Tuesday, February 05, 2013

Changing the Argument

This is not a good time to be a rooftop owner.  It’s not only that they have they been semi-vacant the past few years as the Cubs have been a painful on-field product to watch.  They’ve also been in a private battle with Cubs management on the future of their business model.

Now, with the announcement of new, and very reasonable, plans to renovate Wrigley Field, the Rooftoppers went public with their argument with a press conference.  At that event, they not only threatened to sue the Cubs to protect their ability profit from a product they don’t own, but also insulted Cubs ownership.  Cubbie Bear owner George Loukas said he was once Ricketts' landlord but would've jacked up the rent if he knew he'd eventually be Cubs owner.  They also kicked a Cubs PR representative out of the meeting.  One guesses they knew how well their position would stand to criticism.  Or maybe they don’t.

The opinion here is that the Rooftoppers don’t have a leg to stand on.  They are freeloaders on the Cubs’ product.  Well, they were freeloaders until they signed a contract with the Cubs that gives 17% of revenue to the Cubs in exchange for a business arrangement.  The details of this contract were not publicly available.

Until yesterday.

Phil Rosenthal’s report in the Chicago Tribune suggests he’s viewed at least a portion of that contract.

"...the contract allows that "any expansion of Wrigley Field approved by governmental authorities shall not be a violation" of the deal, which means if Mayor Rahm Emanuel gets behind the Ricketts, look out.

the contract calls for the Cubs to help hype them in a variety of ways, advancing the argument that the rooftop clubs are part of the appeal of Wrigley.

There's a requirement that "WGN-TV will show and comment upon the Rooftops' facilities during the broadcasts of Cubs games and the Cubs will request other Cubs television broadcasting partners to do the same." There's also a mandate for the team to "include a discussion about the Rooftops on their tour of Wrigley Field" and to include stories positive about the Rooftops in The Vine Line," the team's publication."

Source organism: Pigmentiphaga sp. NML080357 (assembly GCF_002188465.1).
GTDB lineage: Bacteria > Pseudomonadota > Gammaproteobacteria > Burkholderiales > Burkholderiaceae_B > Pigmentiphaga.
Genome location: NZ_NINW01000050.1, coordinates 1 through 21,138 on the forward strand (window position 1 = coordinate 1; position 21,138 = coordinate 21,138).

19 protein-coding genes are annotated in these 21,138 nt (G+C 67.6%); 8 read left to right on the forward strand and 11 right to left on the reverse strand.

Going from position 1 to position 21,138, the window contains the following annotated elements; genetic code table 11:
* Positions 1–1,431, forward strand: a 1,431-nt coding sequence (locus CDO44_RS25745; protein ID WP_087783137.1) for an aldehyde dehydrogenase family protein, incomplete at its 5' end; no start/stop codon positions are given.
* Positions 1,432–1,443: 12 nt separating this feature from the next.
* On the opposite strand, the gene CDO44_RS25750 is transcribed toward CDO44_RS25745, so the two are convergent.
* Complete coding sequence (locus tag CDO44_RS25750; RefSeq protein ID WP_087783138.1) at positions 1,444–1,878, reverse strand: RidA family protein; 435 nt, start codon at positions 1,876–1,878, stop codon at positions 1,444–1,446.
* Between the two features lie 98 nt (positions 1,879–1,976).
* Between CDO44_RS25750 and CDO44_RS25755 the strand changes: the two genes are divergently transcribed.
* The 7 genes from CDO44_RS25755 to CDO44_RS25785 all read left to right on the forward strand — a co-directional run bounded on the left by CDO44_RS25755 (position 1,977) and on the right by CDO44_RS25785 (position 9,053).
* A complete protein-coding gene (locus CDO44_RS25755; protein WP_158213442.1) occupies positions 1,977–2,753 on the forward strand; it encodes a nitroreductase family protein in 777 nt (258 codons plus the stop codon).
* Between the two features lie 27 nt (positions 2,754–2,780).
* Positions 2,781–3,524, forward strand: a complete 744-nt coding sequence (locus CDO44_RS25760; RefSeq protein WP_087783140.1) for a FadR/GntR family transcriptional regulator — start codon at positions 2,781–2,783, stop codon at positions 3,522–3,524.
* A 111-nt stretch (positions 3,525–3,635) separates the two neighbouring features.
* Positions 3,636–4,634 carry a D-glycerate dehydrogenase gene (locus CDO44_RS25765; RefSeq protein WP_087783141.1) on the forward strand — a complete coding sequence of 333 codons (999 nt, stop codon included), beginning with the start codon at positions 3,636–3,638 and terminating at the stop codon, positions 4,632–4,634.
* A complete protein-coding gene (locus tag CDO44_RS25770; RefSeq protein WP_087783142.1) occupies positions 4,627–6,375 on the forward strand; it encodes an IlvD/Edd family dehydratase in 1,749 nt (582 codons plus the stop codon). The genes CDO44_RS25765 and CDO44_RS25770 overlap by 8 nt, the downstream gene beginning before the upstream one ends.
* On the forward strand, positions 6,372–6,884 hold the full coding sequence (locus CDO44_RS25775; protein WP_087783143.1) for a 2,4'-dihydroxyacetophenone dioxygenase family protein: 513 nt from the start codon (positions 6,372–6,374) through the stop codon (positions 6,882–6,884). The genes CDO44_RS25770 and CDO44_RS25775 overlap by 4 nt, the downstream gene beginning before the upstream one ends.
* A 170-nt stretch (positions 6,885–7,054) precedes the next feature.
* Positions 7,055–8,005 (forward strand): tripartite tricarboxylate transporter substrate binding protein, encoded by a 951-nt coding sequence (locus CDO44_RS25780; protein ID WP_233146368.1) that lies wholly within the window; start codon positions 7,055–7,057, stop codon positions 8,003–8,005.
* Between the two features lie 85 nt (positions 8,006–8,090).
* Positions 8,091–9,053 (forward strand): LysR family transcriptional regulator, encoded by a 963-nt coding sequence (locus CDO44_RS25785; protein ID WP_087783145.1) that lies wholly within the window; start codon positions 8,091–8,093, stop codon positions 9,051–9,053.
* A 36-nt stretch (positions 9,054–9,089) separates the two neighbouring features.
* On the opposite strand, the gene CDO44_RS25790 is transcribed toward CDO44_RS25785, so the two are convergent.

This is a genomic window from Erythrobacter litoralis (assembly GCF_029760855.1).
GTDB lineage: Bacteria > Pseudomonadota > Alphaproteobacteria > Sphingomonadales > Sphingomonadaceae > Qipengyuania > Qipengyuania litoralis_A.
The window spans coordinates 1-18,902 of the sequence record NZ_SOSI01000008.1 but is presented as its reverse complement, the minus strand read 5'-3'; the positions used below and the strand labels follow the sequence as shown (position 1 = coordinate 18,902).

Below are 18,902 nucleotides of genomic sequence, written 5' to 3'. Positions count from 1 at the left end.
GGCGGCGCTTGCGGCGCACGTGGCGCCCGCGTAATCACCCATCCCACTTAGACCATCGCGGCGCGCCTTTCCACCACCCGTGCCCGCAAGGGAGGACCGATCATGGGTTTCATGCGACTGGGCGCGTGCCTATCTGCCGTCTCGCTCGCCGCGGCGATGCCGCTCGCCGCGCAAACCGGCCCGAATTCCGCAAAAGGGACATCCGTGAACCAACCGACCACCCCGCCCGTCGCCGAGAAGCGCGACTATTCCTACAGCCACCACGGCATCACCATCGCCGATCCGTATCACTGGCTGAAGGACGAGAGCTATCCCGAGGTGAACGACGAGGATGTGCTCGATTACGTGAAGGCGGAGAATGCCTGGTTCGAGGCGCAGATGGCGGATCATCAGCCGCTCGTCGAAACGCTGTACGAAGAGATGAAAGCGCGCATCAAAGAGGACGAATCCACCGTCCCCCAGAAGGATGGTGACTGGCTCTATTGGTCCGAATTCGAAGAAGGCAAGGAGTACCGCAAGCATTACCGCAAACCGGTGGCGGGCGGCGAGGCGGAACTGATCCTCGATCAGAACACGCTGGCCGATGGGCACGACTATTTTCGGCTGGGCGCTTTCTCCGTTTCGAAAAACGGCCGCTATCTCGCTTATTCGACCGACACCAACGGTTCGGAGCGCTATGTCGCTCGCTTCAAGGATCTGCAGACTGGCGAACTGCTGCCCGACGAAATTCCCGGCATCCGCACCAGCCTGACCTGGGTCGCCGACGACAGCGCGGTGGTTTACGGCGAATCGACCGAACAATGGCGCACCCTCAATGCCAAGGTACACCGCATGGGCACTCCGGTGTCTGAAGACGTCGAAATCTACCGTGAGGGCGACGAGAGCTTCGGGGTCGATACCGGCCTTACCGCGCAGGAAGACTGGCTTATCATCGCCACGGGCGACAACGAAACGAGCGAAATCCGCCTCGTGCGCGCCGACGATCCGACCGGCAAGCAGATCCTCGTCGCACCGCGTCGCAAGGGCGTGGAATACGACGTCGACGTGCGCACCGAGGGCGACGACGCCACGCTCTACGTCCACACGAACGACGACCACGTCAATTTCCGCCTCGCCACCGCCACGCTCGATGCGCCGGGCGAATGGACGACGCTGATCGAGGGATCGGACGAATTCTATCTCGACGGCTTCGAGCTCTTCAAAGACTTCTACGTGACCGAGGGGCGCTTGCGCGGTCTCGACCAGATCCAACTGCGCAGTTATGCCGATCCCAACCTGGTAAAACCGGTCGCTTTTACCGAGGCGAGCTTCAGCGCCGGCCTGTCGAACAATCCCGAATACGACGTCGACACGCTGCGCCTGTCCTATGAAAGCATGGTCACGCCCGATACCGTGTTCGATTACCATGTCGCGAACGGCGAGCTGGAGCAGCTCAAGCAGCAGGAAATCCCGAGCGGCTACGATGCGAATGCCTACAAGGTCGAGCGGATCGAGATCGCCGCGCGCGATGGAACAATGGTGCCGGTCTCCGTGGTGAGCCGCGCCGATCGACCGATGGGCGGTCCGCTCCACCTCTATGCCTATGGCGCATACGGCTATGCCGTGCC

Be sure of one thing: If Rahm can close a deal to get $300 million spent on a Chicago landmark and $-0- comes from the city, he’s going to be behind it.

Rosenthal makes one other point:

"Rooftop owners talk about the taxes they pay, the people they employ, the money they've invested to make their businesses safe and viable, the character they add to the neighborhood."

Actually, they really haven’t made this full argument.  They’ve spent most of their time talking about the character aspect.

That’s the wrong argument to make.  It makes the Rooftoppers look self-important and unsympathetic.

But there is a way they can turn this around.  That way is to focus on the contract and the money they’ve spent.

The angle they need to take goes like this:

Yes, we are freeloaders.  Or we were.  In 2004, we signed a contract that made us partners with the Cubs.  Since that time, knowing we had a 20 year deal in place, we spent millions of dollars of our private money to improve these properties.  We’ve hired a lot of people.  We’ve paid a lot of taxes.  And we’ve give the Cubs a lot of money.  All we are asking for is this: Give us the chance to complete the contract we signed in good faith.  It would set a terrible precedent for Mayor Emanuel to back the interests of billionaires from Nebraska while ignoring small business owners, who have been in Chicago far longer than the Ricketts, and who never once asked for a dime of government money.

We pledge to work with the Cubs to increase their revenues they generate from us.  We believe that by the end of the contract the Cubs will recognize the value we add to their brand, both in dollars and aesthetics.

Please, Mr. Mayor.  Don’t confirm our worst fears that your government only backs those who can buy influence with you while turning your back on long time community investors, employers and taxpayers.

Frankly, it’s unlikely this would work.  Most likely, the Rooftoppers have already burned their bridge and they are about to be steamrolled.  But if they turn the argument from insults and neighborhood beauty from one of small business only striving living up to a deal signed in good faith, they might  have a chance to get public opinion on their side.

And, with that, a mayor who wants to be re-elected in two years.

In addition to increased revenues from advertising there is another angle to consider. Assuming the Cubs field a winning team in the next couple of years, the rooftops represent added capacity Wrigley Field doesn't have. The seats inside are capped but there is plenty additional seats (1-2k?) right across the street that will sell out if there is a playoff team inside. So the Cubs should bet on their team being better to get a bigger slice of the shared revenue.
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